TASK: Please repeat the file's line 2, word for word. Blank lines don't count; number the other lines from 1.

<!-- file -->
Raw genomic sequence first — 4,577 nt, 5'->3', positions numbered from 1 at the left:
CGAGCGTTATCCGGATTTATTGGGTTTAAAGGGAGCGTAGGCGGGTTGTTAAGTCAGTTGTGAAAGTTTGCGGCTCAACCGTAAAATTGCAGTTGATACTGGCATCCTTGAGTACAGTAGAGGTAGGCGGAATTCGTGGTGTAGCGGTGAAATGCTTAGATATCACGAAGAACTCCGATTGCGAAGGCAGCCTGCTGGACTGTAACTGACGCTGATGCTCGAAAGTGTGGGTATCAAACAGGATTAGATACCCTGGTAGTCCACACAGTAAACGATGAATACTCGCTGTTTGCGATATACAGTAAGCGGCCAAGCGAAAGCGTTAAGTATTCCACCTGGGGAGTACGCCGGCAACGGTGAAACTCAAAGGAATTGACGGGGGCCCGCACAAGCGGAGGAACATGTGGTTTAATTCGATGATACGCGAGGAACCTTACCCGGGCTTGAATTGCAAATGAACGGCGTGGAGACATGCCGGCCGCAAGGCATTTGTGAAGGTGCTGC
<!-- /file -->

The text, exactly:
CGAGCGTTATCCGGATTTATTGGGTTTAAAGGGAGCGTAGGCGGGTTGTTAAGTCAGTTGTGAAAGTTTGCGGCTCAACCGTAAAATTGCAGTTGATACTGGCATCCTTGAGTACAGTAGAGGTAGGCGGAATTCGTGGTGTAGCGGTGAAATGCTTAGATATCACGAAGAACTCCGATTGCGAAGGCAGCCTGCTGGACTGTAACTGACGCTGATGCTCGAAAGTGTGGGTATCAAACAGGATTAGATACCCTGGTAGTCCACACAGTAAACGATGAATACTCGCTGTTTGCGATATACAGTAAGCGGCCAAGCGAAAGCGTTAAGTATTCCACCTGGGGAGTACGCCGGCAACGGTGAAACTCAAAGGAATTGACGGGGGCCCGCACAAGCGGAGGAACATGTGGTTTAATTCGATGATACGCGAGGAACCTTACCCGGGCTTGAATTGCAAATGAACGGCGTGGAGACATGCCGGCCGCAAGGCATTTGTGAAGGTGCTGC